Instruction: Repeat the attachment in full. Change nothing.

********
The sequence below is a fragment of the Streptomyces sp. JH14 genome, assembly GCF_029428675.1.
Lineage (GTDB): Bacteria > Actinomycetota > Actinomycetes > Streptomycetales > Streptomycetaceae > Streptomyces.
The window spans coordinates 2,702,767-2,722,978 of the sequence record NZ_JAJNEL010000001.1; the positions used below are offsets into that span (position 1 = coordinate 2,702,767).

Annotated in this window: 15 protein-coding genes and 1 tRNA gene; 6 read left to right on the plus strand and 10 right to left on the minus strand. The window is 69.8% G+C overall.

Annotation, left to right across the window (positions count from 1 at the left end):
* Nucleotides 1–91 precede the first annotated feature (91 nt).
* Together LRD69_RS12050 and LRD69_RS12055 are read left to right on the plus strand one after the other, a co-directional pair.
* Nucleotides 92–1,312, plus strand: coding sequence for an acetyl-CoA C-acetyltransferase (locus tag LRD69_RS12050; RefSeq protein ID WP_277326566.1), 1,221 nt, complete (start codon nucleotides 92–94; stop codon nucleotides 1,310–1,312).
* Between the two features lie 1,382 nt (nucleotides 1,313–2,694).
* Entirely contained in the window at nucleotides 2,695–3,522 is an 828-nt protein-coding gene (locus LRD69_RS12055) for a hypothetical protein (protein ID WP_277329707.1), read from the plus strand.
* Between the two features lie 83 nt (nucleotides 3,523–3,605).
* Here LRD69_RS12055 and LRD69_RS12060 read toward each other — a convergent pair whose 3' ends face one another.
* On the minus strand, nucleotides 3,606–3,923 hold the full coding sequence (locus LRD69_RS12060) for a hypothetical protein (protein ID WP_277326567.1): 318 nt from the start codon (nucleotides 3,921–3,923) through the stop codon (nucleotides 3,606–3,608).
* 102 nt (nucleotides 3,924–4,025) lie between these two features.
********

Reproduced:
The sequence below is a fragment of the Streptomyces sp. JH14 genome, assembly GCF_029428675.1.
Lineage (GTDB): Bacteria > Actinomycetota > Actinomycetes > Streptomycetales > Streptomycetaceae > Streptomyces.
The window spans coordinates 2,702,767-2,722,978 of the sequence record NZ_JAJNEL010000001.1; the positions used below are offsets into that span (position 1 = coordinate 2,702,767).

Annotated in this window: 15 protein-coding genes and 1 tRNA gene; 6 read left to right on the plus strand and 10 right to left on the minus strand. The window is 69.8% G+C overall.

Annotation, left to right across the window (positions count from 1 at the left end):
* Nucleotides 1–91 precede the first annotated feature (91 nt).
* Together LRD69_RS12050 and LRD69_RS12055 are read left to right on the plus strand one after the other, a co-directional pair.
* Nucleotides 92–1,312, plus strand: coding sequence for an acetyl-CoA C-acetyltransferase (locus tag LRD69_RS12050; RefSeq protein ID WP_277326566.1), 1,221 nt, complete (start codon nucleotides 92–94; stop codon nucleotides 1,310–1,312).
* Between the two features lie 1,382 nt (nucleotides 1,313–2,694).
* Entirely contained in the window at nucleotides 2,695–3,522 is an 828-nt protein-coding gene (locus LRD69_RS12055) for a hypothetical protein (protein ID WP_277329707.1), read from the plus strand.
* Between the two features lie 83 nt (nucleotides 3,523–3,605).
* Here LRD69_RS12055 and LRD69_RS12060 read toward each other — a convergent pair whose 3' ends face one another.
* On the minus strand, nucleotides 3,606–3,923 hold the full coding sequence (locus LRD69_RS12060) for a hypothetical protein (protein ID WP_277326567.1): 318 nt from the start codon (nucleotides 3,921–3,923) through the stop codon (nucleotides 3,606–3,608).
* 102 nt (nucleotides 3,924–4,025) lie between these two features.